More / Book of the Month / Triumph Song / Romans 3:19-28 / Pr. Ted A. Giese / Sunday October 30th 2022 / Reformation Day (Observed) / Mount Olive Lutheran Church

Triumph Song / Romans 3:19-28 / Pr. Ted A. Giese / Sunday October 30th 2022 / Reformation Day (Observed) / Mount Olive Lutheran Church




Triumph Song / Romans 3:19-28 / Pr. Ted A. Giese / Sunday October 30th 2022 / Reformation Day (Observed) / Mount Olive Lutheran Church

Mount Olive Lutheran Church / Pr. Ted A. Giese / Sunday October 30th 2022: Reformation Day Observed / Romans 3:19-28 "Triumph Song"

“Now we know that whatever the law says it speaks to those who are under the law, so that every mouth may be stopped, and the whole world may be held accountable to God. For by works of the law no human being will be justified in His sight, since through the law comes knowledge of sin.

But now the righteousness of God has been manifested apart from the law, although the Law and the Prophets bear witness to it—the righteousness of God through faith in Jesus Christ for all who believe. For there is no distinction: for all have sinned and fall short of the glory of God, and are justified by His grace as a gift, through the redemption that is in Christ Jesus, whom God put forward as a propitiation by His blood, to be received by faith. This was to show God's righteousness, because in His divine forbearance He had passed over former sins. It was to show His righteousness at the present time, so that He might be just and the justifier of the one who has faith in Jesus.

Then what becomes of our boasting? It is excluded. By what kind of law? By a law of works? No, but by the law of faith. For we hold that one is justified by faith apart from works of the law.”         

Let us pray: May the words of my mouth and the meditations of all our hearts be acceptable in your sight O Lord. Amen.

Grace peace and mercy to you from God our Father and from our Lord and Saviour Jesus Christ. Good Christian Friends. “For all the saints who from their labours rest, Who Thee by faith before the world confessed, Thy name, O Jesus, be forever blest. Alleluia! Alleluia!” … “And when the fight is fierce, the war-fare long, steals on the ear the distant triumph song, and hearts are brave again and arms are strong: Alleluia, Alleluia!”[1] 505 years! Are we there yet? The distant triumph song seems awfully distant! When will this Reformation be over? It’s taking forever! I wasn’t even around when it started! I’m exhausted just thinking about it! When will I have rest from my labours in this long war-fare? Where can I find rest for my soul in this life or will it only come when I enter into eternal life in Christ Jesus?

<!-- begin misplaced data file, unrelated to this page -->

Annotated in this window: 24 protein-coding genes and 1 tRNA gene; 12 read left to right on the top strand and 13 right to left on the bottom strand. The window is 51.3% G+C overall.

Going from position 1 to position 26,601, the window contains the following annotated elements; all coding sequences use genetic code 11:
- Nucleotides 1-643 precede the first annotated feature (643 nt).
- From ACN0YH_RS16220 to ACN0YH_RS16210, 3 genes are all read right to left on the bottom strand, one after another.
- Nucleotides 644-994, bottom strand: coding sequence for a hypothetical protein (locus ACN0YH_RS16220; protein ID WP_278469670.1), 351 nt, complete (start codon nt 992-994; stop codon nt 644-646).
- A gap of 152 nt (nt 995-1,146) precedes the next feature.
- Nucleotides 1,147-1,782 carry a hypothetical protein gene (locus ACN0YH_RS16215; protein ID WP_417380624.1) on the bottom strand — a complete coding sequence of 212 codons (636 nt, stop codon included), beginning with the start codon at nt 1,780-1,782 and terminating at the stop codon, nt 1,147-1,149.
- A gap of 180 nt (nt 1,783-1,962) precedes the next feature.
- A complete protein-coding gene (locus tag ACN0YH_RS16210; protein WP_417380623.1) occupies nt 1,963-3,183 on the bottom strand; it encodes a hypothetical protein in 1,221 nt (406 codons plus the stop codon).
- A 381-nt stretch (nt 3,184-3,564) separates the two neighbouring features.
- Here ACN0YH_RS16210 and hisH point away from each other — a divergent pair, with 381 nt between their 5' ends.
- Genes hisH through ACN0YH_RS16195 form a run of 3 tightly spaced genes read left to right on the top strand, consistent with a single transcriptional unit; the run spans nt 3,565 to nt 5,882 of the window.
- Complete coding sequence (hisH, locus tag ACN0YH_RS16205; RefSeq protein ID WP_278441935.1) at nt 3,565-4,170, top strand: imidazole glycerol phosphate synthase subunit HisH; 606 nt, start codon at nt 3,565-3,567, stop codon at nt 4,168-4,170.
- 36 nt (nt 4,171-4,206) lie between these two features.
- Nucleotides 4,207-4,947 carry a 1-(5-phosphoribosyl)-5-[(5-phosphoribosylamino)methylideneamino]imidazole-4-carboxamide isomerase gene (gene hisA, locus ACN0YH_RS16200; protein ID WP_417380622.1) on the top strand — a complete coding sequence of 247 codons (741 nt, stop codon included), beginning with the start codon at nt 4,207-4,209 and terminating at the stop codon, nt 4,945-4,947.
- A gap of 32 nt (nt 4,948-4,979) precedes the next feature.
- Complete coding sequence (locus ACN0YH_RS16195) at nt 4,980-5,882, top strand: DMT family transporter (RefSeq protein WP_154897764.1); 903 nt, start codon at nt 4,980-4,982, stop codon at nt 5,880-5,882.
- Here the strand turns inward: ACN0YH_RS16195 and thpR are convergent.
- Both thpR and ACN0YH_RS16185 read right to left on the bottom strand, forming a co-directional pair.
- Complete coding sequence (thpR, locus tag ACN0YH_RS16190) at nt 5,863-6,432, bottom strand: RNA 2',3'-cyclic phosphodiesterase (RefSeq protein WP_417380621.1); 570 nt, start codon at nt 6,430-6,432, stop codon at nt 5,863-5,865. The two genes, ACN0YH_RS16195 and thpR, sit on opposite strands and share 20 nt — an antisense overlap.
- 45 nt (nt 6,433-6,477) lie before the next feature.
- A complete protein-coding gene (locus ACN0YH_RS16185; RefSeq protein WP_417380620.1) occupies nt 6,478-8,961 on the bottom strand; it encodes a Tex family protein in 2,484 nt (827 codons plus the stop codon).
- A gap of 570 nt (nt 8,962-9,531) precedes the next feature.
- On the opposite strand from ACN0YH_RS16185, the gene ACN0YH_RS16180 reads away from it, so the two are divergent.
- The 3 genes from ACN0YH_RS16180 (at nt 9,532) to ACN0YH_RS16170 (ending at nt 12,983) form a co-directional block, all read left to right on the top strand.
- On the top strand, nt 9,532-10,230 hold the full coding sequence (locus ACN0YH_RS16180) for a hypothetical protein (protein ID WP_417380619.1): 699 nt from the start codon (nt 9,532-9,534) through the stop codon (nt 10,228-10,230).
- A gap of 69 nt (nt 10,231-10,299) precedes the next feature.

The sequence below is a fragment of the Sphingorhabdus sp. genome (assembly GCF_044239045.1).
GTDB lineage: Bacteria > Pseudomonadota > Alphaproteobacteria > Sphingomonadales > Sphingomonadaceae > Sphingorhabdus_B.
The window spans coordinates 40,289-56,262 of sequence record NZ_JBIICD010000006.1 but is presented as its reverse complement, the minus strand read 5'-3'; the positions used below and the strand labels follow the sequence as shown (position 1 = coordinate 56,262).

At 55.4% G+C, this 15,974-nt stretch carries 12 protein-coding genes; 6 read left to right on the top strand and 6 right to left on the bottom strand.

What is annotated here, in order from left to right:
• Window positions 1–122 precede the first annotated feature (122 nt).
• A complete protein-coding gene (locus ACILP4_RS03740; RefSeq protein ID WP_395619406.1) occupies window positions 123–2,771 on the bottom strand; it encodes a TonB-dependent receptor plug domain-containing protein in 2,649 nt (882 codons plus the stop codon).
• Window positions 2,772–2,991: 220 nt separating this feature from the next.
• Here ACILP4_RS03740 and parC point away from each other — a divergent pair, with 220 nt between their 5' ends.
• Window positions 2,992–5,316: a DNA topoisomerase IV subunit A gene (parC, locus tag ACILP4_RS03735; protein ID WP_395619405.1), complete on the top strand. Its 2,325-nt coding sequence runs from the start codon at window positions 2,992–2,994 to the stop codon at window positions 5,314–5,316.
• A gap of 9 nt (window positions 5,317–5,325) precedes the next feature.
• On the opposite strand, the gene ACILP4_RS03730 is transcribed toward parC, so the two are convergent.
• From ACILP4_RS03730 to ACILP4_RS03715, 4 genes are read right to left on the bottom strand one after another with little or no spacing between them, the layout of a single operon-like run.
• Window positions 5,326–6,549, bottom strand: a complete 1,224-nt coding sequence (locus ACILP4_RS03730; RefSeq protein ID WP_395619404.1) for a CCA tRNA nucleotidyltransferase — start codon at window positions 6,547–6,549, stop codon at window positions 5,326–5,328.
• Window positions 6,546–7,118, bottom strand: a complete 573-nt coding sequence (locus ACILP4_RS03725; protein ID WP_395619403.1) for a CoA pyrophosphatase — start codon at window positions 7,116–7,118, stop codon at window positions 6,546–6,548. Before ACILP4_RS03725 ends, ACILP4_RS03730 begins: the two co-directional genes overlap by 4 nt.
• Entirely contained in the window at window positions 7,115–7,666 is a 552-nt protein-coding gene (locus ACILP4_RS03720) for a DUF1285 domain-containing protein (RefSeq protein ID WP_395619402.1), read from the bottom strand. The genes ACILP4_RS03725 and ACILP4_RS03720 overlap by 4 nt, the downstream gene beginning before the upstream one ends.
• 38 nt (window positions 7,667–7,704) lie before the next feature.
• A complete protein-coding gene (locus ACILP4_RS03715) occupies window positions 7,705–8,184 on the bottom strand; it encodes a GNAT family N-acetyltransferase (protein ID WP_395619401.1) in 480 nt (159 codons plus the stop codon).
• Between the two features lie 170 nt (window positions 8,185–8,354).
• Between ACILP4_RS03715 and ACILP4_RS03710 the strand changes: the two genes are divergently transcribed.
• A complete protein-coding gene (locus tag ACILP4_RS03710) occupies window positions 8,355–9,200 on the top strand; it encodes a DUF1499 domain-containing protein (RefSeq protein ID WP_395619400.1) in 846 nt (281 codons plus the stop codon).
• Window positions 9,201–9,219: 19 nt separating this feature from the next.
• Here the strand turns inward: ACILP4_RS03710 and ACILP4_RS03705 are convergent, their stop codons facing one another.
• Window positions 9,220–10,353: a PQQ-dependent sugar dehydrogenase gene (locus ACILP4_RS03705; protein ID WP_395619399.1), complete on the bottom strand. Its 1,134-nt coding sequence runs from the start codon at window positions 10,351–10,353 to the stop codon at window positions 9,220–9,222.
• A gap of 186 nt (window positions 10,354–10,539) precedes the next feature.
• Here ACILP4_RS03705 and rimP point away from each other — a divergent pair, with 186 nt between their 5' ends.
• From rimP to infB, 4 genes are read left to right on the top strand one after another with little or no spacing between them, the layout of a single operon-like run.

The Reformation is generally presented as a 16th Century struggle between institutions, first an internal Roman Catholic struggle and then latter a struggle between the Lutherans who had been kicked out of their beloved Catholic Church by Rome and the Roman Catholic Church who kicked them out. So what is the key thing that we are all still wrestling over anyway? Well that would be the very thing that this passage from Saint Paul’s letter to the 1st Century Christians in Roman is addressing. How are we made righteous before God? Are we justified by works (the things we say, think and do)? Are we justified by following the law perfectly (in what we say, think and do)?  Or are we justified by Grace? Are we justified before God, because of His righteousness applied to us in Christ Jesus (or is it something else)? At its heart this is an internal struggle as much as it is a conflict between ways of teaching what Christianity is. Today we will focus, not so much on the struggle between institutions as much as we will consider ourselves in the World in relationship to Christ. This is a particularly difficult uncomfortable bit of war-fare when we come to grips with the fact that we are in it right up to our necks, right up to our eyeballs! Let us then consider our own reformation, the reformation of the heart, the mind and the soul.